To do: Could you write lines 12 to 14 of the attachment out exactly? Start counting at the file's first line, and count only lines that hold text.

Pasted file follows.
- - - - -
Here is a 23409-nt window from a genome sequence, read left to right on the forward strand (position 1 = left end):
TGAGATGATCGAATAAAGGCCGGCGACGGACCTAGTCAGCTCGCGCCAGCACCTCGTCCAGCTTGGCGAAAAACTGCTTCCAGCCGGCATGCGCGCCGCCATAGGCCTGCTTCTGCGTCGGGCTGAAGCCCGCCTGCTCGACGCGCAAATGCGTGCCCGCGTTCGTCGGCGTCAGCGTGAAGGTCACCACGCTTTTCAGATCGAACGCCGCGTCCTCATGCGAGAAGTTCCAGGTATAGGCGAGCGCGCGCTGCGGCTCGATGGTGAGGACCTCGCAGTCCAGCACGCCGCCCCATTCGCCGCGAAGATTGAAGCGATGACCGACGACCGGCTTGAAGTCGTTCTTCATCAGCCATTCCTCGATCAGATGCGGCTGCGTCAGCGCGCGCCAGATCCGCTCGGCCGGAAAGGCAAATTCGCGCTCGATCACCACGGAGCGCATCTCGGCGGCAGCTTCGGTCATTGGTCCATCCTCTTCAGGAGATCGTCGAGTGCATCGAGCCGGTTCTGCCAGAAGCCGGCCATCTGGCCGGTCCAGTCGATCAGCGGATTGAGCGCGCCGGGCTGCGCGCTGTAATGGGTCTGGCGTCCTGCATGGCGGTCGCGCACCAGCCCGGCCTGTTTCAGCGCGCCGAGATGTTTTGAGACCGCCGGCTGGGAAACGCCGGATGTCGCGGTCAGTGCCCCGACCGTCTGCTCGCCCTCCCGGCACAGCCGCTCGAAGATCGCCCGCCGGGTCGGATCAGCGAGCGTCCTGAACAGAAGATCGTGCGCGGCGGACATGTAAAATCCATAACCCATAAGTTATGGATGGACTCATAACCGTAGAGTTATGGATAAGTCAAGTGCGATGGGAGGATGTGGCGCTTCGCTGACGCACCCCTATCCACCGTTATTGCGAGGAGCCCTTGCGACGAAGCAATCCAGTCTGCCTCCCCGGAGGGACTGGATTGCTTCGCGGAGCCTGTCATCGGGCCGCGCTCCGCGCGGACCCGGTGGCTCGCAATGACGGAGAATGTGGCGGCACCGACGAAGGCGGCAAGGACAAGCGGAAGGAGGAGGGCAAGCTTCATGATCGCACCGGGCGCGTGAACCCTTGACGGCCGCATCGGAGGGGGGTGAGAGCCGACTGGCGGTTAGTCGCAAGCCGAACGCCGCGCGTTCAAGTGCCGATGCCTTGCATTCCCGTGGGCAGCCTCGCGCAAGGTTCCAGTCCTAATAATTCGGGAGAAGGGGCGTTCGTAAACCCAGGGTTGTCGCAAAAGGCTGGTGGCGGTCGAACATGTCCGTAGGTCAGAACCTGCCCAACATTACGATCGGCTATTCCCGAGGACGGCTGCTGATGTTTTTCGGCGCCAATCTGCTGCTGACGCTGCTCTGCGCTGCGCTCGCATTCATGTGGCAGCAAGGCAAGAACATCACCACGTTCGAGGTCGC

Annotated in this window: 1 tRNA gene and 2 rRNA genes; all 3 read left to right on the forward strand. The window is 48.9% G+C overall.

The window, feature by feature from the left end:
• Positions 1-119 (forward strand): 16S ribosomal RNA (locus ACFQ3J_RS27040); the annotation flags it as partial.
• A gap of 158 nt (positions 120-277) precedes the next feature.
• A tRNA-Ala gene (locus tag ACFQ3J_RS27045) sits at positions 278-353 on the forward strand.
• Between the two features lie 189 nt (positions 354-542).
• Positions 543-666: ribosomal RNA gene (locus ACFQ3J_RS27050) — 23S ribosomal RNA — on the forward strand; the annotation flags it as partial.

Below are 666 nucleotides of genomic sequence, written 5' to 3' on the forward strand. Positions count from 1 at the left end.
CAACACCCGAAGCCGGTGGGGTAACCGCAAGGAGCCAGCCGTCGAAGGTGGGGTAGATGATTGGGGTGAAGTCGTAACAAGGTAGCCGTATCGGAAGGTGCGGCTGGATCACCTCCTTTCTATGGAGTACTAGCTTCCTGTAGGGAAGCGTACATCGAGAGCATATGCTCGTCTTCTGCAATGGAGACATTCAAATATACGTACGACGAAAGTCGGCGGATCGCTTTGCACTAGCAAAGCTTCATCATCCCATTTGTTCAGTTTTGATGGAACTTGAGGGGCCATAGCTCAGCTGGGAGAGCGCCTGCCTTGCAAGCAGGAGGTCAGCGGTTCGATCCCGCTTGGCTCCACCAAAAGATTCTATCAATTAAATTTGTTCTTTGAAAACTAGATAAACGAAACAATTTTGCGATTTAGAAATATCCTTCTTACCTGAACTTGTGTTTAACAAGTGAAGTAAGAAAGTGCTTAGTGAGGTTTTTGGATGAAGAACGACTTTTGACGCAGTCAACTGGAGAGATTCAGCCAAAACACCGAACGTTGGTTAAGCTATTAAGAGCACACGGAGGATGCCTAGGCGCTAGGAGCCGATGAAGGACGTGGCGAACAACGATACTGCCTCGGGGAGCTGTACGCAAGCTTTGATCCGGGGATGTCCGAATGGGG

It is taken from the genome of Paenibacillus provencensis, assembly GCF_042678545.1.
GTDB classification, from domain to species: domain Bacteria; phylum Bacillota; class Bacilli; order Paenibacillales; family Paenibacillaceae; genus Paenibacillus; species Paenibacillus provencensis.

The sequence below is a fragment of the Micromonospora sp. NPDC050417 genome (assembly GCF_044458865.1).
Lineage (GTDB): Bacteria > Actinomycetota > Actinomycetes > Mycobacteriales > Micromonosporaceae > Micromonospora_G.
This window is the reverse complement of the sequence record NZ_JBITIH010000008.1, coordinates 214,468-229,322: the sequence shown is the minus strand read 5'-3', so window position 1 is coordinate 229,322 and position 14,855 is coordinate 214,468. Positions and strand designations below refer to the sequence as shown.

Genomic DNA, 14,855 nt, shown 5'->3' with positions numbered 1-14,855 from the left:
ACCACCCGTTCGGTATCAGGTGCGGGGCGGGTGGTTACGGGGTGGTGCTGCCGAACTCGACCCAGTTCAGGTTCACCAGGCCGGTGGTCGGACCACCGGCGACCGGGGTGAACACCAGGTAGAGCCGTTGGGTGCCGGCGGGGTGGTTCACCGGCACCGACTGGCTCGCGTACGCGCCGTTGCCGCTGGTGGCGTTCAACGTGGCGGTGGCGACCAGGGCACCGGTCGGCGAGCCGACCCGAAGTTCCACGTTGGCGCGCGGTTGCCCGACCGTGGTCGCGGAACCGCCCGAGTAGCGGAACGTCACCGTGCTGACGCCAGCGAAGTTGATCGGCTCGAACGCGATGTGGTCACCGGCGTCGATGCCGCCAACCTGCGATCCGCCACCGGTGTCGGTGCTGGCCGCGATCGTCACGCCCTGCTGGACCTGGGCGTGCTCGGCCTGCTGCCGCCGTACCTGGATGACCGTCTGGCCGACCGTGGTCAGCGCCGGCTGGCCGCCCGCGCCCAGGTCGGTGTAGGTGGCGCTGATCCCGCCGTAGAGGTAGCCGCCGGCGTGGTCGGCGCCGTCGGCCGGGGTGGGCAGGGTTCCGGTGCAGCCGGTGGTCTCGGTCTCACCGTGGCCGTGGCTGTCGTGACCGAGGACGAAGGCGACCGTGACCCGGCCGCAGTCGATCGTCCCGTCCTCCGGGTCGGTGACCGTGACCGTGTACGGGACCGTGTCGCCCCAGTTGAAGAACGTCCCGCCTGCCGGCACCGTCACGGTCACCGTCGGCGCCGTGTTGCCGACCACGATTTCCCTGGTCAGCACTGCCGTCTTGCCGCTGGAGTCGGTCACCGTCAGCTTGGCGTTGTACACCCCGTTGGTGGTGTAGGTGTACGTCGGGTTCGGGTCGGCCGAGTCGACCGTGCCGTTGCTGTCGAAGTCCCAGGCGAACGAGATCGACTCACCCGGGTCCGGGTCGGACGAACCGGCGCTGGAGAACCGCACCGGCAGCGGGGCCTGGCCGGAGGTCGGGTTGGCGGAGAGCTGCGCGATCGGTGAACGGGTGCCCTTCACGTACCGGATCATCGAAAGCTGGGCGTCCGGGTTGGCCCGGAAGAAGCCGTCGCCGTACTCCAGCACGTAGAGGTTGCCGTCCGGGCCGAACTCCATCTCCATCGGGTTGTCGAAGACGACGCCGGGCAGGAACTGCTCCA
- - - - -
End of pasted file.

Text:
It is taken from the genome of Paenibacillus provencensis, assembly GCF_042678545.1.
GTDB classification, from domain to species: domain Bacteria; phylum Bacillota; class Bacilli; order Paenibacillales; family Paenibacillaceae; genus Paenibacillus; species Paenibacillus provencensis.

The sequence below is a fragment of the Micromonospora sp. NPDC050417 genome (assembly GCF_044458865.1).